The Budget Review Subcommittee on Transportation met this morning in Frankfort. The Interim Joint Subcommittee includes both House and Senate members who are charged with putting together the Road Plan and Transportation Budget during the session. Today's meeting was a presentation by the Transportation Cabinet on the Road Fund. The meeting was short and to the point, as the Cabinet outlined current road fund revenues. Year to date, the Road Fund is on target to meet revenue estimates. The fund will need $102.4M in the final month to do so, and cabinet officials expect that will happen. There has been a 6.8% growth in revenue compared to this time last year. FY 13 revenues are estimated to be 1.5B and 1.6B in FY 14. The Cabinet also gave an overview of the gas tax. The tax is currently at 29.9 cents per gallon. Recently the index was triggered adding another 2.1 cents to the tax. The Revenue Cabinet will determine in July whether the index will be triggered again for the fourth quarter.

Monday, June 11, 2012

May 2012 Revenues

General Fund and Road Fund receipts for May 2012 were released today by the State Budget Director. You can download a copy of the press release and charts HERE. The highlights are:

1. General Fund down 2.3% and Road Fund up 4.7% as compared to May of 2011.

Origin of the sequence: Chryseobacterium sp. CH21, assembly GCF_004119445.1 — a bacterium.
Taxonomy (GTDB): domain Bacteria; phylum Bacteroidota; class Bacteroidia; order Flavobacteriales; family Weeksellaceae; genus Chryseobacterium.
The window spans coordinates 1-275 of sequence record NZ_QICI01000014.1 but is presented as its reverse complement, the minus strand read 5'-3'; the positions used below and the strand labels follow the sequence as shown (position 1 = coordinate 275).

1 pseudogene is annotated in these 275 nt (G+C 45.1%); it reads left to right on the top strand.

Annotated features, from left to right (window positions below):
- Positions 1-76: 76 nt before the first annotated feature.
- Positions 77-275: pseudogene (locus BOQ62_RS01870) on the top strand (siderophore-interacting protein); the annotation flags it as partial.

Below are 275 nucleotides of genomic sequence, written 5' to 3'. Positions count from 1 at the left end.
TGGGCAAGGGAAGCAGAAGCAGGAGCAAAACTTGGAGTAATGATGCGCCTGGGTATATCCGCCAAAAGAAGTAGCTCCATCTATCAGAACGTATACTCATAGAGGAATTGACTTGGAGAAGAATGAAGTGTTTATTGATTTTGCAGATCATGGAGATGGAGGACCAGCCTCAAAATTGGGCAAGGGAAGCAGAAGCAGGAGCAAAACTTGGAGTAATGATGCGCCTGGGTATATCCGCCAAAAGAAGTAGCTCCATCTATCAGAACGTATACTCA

2. As we approach June 30, we also approach the end of the state's fiscal year. The Official Revenue estimate for the General Fund was 2.8%, in order to meet that estimate revenues can dip in June, but only by 0.4% to meet the estimate. If revenues were to slide further than 0.4% in June then Kentucky's revenues would come in lower than anticipated creating a possible budget shortfall that may require further action by the Governor or General Assembly.

3. This is the second consecutive month that General Fund revenues have been below their 2011 levels.

4. Road Fund revenues continued to perform well, as they are up 6.8% year to date. June revenues could fall 8.3% and still hit their forecasted growth at 5.5%.

Budget Director Lassiter feels confident that revenues will come in at the Official Revenue Estimate level. If not, it might be interesting to see how the Governor and General Assembly would approach things in light of the Governor's Tax Reform Commission and Legislative Elections this Fall. Stay Tuned...

Friday, June 8, 2012

IJC on Natural Resources

Below is a press release from LRC in regards to Thursday's Natural Resources Committee meeting. A copy of the slide presentation can be accessed HERE.



For Immediate Release
June 7, 2012


State legislative panel considers effect of new EPA rule